How to do this, how to create and earn a living without subverting the nature of the gift? Hyde doesn't answer the question of <i>how</i> to preserve the gift in the modern world. Instead, he illustrates why it is imperiled by modern commerce. The epilog describes some common solutions for artists, including a long section on the rise and fall of American patronage (hint: it owes much to the Cold War). This section is the only place where the book, which was originally published in 1983, shows its age by failing to address the mechanism of crowdfunding. The employ of an agent is another common solution to the problem of working in two economies; the agent handles the commerce economy, thus freeing the artist to remain exclusively in the realm of the gift. The vast majority of modern artists, though, have solved the problem of money by having a "second job." As a writer myself, I love that Hyde puts the emphasis on the secondary nature of doing anything that is not a direct effort towards my gift and craft. THE GIFT: CREATIVITY AND THE ARTIST IN THE MODERN WORLD is a thought-provoking read for those who seek an understanding of the unseen forces that can cultivate or kill an artist's gift.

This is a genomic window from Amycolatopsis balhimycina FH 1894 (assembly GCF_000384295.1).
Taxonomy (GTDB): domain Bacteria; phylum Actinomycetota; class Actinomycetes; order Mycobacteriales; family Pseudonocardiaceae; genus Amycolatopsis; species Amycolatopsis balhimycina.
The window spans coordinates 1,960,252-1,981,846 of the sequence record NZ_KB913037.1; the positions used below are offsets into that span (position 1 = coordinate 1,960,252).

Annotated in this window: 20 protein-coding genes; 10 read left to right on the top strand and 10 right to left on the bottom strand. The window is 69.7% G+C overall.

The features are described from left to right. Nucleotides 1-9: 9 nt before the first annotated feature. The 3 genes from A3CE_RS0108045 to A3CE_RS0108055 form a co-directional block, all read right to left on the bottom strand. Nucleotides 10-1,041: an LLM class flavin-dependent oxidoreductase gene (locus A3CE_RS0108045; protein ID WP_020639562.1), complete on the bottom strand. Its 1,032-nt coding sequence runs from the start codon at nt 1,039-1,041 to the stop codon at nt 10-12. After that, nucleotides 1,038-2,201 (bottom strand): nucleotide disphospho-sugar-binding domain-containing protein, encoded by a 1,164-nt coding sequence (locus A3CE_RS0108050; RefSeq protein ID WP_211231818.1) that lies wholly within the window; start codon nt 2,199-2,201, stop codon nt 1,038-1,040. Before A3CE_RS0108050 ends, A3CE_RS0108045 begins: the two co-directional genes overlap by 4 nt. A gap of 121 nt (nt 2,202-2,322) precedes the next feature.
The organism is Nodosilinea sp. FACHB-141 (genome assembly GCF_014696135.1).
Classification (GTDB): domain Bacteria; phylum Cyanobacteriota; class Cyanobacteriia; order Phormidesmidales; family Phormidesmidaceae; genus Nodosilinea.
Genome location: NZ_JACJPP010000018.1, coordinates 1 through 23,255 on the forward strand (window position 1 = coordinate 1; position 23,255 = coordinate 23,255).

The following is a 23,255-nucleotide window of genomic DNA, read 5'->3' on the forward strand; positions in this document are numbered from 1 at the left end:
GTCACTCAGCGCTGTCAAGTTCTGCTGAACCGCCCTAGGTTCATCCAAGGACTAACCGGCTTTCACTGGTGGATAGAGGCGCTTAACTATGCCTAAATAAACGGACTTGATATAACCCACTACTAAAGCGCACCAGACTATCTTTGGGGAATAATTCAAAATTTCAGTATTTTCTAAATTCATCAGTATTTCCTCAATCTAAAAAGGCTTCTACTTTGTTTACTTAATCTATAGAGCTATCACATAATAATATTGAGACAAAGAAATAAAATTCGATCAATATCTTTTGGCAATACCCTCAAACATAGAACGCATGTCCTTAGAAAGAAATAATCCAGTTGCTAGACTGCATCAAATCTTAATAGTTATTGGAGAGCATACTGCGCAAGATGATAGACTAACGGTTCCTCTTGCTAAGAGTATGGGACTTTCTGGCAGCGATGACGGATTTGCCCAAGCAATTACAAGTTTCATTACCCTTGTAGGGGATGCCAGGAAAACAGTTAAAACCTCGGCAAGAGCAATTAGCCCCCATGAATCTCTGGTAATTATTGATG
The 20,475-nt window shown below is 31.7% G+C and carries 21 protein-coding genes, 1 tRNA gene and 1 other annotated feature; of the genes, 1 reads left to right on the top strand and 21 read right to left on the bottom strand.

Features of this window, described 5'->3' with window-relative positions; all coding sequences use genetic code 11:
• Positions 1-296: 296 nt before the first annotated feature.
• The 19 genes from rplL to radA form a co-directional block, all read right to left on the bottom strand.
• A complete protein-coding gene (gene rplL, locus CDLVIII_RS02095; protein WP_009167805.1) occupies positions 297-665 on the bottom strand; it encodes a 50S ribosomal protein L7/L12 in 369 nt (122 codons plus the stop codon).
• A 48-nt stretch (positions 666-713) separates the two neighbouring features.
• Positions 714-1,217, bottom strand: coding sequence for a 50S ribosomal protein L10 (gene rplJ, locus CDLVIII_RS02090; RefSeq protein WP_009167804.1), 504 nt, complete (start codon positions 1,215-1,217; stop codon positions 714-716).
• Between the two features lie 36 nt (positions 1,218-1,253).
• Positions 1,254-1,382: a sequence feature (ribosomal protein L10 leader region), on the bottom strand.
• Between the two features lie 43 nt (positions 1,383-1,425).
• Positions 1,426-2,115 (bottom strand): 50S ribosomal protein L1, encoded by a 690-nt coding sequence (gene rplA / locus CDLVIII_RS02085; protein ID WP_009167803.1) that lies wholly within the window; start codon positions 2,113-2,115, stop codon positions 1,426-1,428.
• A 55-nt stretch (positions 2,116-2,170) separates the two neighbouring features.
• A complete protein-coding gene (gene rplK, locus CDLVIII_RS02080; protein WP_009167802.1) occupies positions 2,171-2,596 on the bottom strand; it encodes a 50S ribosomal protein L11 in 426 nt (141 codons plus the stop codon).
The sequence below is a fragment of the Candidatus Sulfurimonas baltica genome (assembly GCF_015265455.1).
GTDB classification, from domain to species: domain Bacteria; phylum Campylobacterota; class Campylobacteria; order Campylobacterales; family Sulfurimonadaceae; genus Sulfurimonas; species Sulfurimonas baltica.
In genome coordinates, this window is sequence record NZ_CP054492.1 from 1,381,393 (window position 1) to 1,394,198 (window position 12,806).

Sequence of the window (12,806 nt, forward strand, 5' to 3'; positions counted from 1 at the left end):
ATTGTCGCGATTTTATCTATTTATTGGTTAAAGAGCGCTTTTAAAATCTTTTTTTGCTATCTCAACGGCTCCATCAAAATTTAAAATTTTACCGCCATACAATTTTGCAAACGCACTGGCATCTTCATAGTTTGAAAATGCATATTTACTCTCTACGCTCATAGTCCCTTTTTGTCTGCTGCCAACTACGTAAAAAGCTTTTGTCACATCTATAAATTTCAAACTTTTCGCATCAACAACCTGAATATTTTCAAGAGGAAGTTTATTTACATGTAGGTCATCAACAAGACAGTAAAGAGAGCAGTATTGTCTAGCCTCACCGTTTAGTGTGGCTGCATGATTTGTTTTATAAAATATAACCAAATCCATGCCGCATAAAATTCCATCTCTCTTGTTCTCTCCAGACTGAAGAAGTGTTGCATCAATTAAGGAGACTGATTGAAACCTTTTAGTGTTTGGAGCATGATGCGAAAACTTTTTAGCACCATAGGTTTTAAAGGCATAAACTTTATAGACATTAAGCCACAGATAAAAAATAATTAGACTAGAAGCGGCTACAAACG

What served me best in reading this book was the fact that it was one of only two I brought for a very long trip. This meant that I had plenty of time and less reason to be distracted. With this time I was able to pace myself through a somewhat slow beginning, tolerate the re-telling of some stories with which I was already familiar, and, by the end of Part 1, be willing to write a 4-star review of how amazing it was that Lewis Hyde could have so presciently defined the logic and sensibilities of the free software and free culture movements that would blossom within ten years of the book being published. His telling of the real establishment of capitalism--that begin with Martin Luther rather than Adam Smith, and the concomitant destruction of charitable customs in Western nations provide a far more cogent explanation of both the moral bankruptcy and the actual bankruptcy of globalism than I've heard in more than one hundred hours of NPR news stories. And his explanations are spot-on for what I am seeing as a person who is involved with, and invests in, community development and sustainability. Indeed, I think it would make especially good reading in faith communities that also have a social community mission.